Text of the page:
The more glamorous and cleaner parts are owned by hotels but there are large stretches of public beach at the northern and southern points too – these are open from June until August. 

Do: Make the trip to see a side of Venice most tourists miss out on, and escape the crowds in the rest of the city.

Don’t: Visit in September, as the annual Venice Film Festival is held at this time, meaning the place will be packed with other tourists and prices skyrocket.

Get there: Fly from London Gatwick to Venice from £57 return with easyJet.


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Best British beaches: Coasts closer to home

Want to make the most of the Great British Summer? Take your towel (and umbrella) to one of these top coastal spots around the country


People might roll their eyes when you mention a trip to Blackpool, remembering miserable childhood holidays involving sandy sandwiches, freezing water and losing all your pocket money in the slot machines. But Blackpool’s miles of windswept beach are definitely worth a revisit if only for a coastal stroll.

And of course if it’s pouring with rain, which is more than likely, there’s always the Blackpool Pleasure Beach to keep you occupied, complete with fairground rides such as the classic wooden Grand National or speedier Pepsi Max Big One.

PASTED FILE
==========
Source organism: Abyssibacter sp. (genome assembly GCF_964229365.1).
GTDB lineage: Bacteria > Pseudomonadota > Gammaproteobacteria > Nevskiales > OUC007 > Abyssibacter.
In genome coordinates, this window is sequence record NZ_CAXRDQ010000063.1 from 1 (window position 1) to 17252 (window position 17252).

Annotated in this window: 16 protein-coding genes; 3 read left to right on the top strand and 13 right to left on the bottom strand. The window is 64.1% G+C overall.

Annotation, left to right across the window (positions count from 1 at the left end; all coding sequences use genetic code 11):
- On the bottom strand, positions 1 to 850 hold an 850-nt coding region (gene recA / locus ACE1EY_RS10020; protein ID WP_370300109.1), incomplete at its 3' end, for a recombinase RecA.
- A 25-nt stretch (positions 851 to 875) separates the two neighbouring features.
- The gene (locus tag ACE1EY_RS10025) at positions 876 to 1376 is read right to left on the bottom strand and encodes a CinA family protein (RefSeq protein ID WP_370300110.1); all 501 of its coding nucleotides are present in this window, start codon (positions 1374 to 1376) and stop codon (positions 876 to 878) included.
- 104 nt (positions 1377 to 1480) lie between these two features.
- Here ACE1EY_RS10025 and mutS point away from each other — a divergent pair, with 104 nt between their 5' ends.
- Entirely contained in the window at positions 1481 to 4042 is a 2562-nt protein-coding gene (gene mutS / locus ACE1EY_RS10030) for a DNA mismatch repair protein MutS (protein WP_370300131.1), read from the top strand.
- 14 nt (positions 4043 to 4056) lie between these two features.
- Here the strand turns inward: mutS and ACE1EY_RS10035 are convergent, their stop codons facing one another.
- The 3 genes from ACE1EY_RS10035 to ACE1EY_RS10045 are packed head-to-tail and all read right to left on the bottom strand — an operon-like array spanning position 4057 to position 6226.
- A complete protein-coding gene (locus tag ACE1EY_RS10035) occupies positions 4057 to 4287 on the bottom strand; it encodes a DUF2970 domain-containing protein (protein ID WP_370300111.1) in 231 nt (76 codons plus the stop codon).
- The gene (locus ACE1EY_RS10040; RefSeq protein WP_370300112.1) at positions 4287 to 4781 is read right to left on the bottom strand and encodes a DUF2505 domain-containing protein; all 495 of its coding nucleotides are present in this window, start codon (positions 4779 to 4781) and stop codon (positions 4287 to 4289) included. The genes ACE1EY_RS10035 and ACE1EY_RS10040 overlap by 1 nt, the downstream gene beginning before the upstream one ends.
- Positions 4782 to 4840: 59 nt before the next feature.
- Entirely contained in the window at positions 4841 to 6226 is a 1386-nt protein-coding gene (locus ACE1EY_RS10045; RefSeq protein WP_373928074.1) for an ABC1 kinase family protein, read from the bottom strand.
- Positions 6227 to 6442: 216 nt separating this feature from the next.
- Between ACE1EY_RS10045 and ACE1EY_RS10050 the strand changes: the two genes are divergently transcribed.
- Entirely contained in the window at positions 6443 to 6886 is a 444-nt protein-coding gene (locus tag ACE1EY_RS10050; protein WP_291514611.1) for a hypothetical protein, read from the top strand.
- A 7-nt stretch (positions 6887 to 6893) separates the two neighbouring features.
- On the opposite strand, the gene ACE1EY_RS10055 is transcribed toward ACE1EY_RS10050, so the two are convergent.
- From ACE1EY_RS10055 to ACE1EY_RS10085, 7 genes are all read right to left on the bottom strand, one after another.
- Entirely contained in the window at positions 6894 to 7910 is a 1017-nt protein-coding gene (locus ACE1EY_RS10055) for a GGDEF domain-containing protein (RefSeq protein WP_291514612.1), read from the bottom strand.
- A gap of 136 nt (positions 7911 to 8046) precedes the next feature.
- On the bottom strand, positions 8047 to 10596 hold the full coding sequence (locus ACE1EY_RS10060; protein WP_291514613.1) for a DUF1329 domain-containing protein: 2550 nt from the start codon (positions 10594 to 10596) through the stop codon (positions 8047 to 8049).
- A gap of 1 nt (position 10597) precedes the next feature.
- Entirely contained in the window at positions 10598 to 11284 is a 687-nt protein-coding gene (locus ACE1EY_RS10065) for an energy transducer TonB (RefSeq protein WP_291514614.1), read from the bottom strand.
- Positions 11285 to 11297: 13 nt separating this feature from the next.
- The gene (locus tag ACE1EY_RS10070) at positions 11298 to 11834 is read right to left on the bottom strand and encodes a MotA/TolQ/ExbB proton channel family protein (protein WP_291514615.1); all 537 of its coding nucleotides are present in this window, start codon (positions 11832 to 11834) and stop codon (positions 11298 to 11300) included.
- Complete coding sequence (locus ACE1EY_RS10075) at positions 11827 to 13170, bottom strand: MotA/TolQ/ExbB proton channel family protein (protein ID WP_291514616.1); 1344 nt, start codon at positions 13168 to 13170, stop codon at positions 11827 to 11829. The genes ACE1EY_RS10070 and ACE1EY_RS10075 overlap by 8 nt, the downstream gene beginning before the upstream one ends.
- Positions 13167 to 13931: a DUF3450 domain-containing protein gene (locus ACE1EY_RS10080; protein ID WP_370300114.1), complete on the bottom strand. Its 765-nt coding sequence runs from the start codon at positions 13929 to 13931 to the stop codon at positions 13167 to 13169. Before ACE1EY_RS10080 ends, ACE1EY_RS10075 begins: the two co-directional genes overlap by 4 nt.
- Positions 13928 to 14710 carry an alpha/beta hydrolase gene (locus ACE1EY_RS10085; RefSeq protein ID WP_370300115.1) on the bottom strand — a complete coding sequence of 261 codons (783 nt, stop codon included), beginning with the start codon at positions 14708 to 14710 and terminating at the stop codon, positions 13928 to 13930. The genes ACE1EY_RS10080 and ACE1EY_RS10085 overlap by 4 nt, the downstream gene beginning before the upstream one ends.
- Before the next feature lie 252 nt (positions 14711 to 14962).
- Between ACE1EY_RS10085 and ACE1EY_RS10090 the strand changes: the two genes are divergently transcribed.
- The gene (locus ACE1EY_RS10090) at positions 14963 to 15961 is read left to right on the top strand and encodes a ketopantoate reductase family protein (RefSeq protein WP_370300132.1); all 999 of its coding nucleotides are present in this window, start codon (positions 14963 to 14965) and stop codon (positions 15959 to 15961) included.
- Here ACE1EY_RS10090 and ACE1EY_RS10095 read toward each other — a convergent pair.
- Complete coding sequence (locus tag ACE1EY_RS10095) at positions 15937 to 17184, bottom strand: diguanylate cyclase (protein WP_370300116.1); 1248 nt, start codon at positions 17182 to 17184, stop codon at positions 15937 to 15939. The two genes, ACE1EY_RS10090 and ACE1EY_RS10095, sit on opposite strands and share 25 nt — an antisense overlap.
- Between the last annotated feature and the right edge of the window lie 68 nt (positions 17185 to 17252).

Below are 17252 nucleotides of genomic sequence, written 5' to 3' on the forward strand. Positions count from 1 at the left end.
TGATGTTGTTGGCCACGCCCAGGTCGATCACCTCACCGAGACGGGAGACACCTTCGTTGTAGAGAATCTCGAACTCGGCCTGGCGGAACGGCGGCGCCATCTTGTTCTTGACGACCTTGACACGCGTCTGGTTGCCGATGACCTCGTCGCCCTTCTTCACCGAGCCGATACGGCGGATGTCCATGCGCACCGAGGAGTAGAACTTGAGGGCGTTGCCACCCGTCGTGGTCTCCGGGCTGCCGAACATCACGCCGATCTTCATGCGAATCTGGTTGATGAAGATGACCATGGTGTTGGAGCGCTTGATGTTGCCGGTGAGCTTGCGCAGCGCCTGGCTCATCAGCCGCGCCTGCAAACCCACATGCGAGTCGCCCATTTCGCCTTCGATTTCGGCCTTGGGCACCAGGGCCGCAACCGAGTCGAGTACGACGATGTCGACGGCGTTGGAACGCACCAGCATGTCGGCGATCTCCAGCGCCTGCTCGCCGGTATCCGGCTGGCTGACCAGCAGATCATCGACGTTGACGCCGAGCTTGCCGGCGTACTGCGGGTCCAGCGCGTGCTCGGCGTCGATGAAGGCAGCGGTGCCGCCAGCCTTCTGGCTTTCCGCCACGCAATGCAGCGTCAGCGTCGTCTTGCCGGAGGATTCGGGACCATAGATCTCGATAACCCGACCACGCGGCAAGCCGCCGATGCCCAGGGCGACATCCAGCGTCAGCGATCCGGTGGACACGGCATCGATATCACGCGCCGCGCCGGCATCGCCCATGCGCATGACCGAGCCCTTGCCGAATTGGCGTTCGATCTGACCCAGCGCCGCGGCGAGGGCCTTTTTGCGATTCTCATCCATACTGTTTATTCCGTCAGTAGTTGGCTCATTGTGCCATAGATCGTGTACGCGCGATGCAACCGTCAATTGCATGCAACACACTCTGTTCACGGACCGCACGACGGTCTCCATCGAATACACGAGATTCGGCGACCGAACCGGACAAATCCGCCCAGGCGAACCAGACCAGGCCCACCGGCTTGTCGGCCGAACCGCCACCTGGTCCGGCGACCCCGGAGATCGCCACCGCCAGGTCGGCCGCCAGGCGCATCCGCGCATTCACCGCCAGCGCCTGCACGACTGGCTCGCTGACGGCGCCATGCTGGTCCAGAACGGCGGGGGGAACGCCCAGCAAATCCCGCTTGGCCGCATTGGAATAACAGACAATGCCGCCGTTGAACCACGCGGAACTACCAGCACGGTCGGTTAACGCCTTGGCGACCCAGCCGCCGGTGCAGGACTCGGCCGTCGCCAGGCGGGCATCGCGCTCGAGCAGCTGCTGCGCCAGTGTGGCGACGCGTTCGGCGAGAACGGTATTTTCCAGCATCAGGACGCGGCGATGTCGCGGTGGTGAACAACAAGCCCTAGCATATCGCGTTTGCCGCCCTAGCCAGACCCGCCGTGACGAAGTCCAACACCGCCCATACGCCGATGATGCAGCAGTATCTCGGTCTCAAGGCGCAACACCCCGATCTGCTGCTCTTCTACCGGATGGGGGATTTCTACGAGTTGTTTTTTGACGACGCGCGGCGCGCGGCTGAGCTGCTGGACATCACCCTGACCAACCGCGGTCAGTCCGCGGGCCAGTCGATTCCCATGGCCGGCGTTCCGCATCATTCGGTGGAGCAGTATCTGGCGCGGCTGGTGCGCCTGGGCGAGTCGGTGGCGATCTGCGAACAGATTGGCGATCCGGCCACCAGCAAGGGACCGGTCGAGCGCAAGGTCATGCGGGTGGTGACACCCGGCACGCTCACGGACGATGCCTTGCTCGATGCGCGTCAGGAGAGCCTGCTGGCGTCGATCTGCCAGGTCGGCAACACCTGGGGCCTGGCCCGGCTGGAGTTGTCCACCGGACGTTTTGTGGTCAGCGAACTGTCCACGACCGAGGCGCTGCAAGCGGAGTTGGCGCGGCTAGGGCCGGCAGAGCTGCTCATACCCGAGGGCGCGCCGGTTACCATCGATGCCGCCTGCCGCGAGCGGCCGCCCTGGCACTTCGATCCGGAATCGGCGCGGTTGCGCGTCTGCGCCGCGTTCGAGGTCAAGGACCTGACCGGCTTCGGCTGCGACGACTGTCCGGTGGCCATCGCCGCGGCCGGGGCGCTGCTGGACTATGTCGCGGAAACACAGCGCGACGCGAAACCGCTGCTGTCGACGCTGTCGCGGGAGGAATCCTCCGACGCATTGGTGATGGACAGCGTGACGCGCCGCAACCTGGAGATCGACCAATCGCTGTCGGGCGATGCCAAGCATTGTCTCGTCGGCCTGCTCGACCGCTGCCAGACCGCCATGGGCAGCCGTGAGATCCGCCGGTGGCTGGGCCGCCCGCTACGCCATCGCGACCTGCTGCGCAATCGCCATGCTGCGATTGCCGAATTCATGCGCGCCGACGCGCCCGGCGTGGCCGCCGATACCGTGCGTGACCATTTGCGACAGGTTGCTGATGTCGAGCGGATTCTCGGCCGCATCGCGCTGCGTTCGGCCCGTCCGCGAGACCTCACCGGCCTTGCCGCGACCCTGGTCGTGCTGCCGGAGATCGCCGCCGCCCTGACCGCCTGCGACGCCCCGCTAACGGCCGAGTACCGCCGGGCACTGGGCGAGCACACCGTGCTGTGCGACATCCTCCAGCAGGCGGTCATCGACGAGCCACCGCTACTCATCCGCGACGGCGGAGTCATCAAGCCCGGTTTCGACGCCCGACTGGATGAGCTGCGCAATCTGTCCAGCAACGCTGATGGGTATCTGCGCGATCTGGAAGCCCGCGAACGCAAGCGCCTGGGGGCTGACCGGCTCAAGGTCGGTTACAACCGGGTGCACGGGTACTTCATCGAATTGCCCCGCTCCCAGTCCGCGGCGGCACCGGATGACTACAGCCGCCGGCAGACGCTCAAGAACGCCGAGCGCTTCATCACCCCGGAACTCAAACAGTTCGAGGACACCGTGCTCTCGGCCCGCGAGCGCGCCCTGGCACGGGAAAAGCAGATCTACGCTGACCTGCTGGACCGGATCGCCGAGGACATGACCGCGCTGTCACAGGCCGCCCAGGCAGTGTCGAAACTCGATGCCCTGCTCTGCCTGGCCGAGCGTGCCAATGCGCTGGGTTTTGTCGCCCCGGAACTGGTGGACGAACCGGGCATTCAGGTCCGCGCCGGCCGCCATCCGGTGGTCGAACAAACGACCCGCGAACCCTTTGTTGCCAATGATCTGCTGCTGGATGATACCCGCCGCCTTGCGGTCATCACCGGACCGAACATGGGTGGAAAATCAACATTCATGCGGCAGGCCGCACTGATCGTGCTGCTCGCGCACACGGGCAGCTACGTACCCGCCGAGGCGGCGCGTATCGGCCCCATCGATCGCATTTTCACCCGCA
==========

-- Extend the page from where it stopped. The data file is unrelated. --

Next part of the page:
Another retro English seaside spot, Bournemouth’s beach is the perfect place to pitch up for the day armed with a coolbox of beers and a bucket and spade.

The seven-mile stretch of golden sand has views of Purbeck and the Isle of Wight, and even the English weather doesn’t put off overseas tourists from visiting – last summer Bournemouth beat beaches in Italy, France and Portugal to be voted one of Europe’s favourite sandy stretches in the TripAdvisor Traveller’s Choice Awards.

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The beach at Brighton might be agonisingly pebbly, but that doesn’t stop southerners flocking here anytime there’s even a hint of sunshine on the weather forecast.

But even when the sun isn’t quite blazing down, there’s still plenty to do on the coast here, from kayaking and paddleboarding on the waves, to wandering along Brighton Pier’s iconic promenade while munching candyfloss. The nightlife here is pumping, too.


Photos: Thinkstock, Getty